MP Bob Stewart tells campaigner to ‘go back to Bahrain’
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A leading British Asian businessman has furiously lashed out at claims that Tory MP Bob Stewart, a decorated former Army colonel, is racist. Police have said they are looking into the allegations after the MP was involved in an altercation with human rights activists outside the Bahrainian embassy.
Az Chowdhury, the owner of political and communications consultancy Nudge Factory and, like Colonel Bob, a former soldier, has reacted with outrage at the allegations made against his friend who he says is “no racist”.
Mr Chowdhury said: “I’ve known Bob personally for well over a decade and I am proud to count him one of my dearest friends.
“In the time I’ve known him, I’ve seen Bob the military commander in Bosnia who earned the adoration of a nation: a decorated soldier who is revered by every member of the forces who had the honour of serving with him; and Bob the friend who would do anything to support his friends and family.
“I can’t pass judgement on what he is alleged to have said, but if you’re going to insinuate wrongdoing to a man who has honour at his very core, an angered response cannot come as a suprise.
“As his friend who happens to be a first generation Muslim Bengali immigrant, I can personally vouch for the fact that The Rt. Hon. Col. Bob Stewart DSO MP may be many things, but a racist he is not.”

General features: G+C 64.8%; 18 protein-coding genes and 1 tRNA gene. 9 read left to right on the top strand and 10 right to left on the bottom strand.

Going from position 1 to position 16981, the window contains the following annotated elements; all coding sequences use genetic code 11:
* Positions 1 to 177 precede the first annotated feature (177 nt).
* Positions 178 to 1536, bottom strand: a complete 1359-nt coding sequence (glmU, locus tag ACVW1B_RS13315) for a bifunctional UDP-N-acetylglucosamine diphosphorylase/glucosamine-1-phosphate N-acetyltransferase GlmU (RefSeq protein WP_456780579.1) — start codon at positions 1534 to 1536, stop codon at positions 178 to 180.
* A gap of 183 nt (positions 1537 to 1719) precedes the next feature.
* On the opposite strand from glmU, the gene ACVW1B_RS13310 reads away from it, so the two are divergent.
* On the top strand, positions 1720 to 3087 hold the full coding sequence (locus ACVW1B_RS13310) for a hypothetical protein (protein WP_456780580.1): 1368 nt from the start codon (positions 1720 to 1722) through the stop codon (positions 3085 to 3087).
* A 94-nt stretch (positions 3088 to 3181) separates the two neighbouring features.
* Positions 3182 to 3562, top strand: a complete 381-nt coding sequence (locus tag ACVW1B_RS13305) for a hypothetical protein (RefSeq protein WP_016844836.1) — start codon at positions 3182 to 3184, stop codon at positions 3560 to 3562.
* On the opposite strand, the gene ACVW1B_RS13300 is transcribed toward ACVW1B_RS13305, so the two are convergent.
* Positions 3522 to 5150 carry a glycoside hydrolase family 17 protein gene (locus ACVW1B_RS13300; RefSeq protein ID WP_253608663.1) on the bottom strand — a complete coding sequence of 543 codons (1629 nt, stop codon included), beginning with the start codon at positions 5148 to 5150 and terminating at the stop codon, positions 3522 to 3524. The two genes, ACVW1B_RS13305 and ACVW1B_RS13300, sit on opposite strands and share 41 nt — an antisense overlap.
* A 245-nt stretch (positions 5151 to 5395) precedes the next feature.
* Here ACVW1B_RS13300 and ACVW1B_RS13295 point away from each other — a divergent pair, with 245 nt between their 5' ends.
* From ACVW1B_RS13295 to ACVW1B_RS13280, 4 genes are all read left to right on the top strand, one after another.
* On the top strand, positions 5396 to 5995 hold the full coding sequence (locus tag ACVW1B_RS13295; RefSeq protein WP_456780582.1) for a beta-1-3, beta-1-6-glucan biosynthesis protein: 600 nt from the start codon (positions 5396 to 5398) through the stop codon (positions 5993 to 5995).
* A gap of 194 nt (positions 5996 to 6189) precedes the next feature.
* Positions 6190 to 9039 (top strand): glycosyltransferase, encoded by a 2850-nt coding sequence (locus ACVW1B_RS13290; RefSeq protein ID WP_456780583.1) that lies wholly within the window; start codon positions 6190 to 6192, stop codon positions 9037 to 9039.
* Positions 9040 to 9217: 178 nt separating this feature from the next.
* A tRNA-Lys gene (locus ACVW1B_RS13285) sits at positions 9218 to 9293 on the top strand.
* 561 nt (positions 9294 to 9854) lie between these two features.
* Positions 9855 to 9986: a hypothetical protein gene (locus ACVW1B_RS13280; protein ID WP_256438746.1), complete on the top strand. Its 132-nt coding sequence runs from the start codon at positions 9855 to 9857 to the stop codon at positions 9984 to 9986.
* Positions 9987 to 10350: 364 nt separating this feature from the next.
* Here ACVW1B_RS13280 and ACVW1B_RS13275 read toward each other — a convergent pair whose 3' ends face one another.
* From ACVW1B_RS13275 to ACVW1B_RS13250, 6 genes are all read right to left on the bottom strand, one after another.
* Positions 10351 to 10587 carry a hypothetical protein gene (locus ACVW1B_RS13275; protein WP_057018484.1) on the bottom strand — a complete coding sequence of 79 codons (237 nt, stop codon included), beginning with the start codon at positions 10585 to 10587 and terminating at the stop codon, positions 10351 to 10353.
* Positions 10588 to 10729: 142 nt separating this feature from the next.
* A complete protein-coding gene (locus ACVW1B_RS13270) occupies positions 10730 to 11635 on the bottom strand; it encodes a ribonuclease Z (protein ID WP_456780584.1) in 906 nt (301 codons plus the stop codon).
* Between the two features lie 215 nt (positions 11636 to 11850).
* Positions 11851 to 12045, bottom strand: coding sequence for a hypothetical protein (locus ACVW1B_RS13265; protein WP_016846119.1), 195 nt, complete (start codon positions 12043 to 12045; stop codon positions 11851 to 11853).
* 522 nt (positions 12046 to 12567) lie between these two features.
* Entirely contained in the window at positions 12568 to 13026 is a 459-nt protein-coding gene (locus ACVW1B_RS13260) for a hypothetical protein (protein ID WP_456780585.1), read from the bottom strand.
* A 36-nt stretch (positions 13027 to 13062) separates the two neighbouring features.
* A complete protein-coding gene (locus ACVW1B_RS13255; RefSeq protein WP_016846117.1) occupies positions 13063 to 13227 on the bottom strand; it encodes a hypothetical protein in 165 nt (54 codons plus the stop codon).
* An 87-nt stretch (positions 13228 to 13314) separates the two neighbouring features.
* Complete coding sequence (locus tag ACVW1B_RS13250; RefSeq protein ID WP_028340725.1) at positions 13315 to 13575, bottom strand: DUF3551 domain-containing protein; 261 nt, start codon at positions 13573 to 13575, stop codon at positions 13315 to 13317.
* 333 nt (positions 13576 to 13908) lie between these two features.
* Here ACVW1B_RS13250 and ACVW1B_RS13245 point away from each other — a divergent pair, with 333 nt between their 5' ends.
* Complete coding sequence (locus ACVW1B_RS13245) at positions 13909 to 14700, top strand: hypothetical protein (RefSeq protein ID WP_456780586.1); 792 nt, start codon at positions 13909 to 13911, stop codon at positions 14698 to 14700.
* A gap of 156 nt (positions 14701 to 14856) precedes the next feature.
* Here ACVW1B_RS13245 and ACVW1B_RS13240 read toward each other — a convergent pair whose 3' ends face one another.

The Beckenham MP first became famous in Britain when he led the UN peacekeeping mission in Bosnia in the 1990s to protect Muslim Bosnians from ethnic cleansing a mass murder by Bosnian Serbs.
But last night the veteran MP, who is expected to retire at the next election, was confronted by Sayed Ahmed Alwadaei, the director of the Bahrain Institute for Rights and Democracy, who says he is a victim of torture.
In a statement to the media, Mr Alwadaei said: “I don’t believe I would have been told to ‘go back’ to the country that violently tortured me if it weren’t for the colour of my skin.”
“No-one should be subjected to racial abuse, particularly for holding an MP to account for accepting lavish gifts from one of the world’s most repressive regimes.
“Stewart is acting as a mouthpiece by publicly denying its notorious and extensively documented human rights abuses – abuses which have been condemned by the United Nations.”
Colonel Stewart has apologised to the activist and said his comments were not intended to be racist.
He says that his intention was to suggest the activist should be campaigning in Bahrain.
The two had clashed on the street where Mr Alwadaei accused him of taking money from the Bahrain regime.
Mr Stewart responded: “I didn’t, now you shut up you stupid man.”
Then, with a dismissive wave of his hand, he added: “You’re taking money off my country, go away.”
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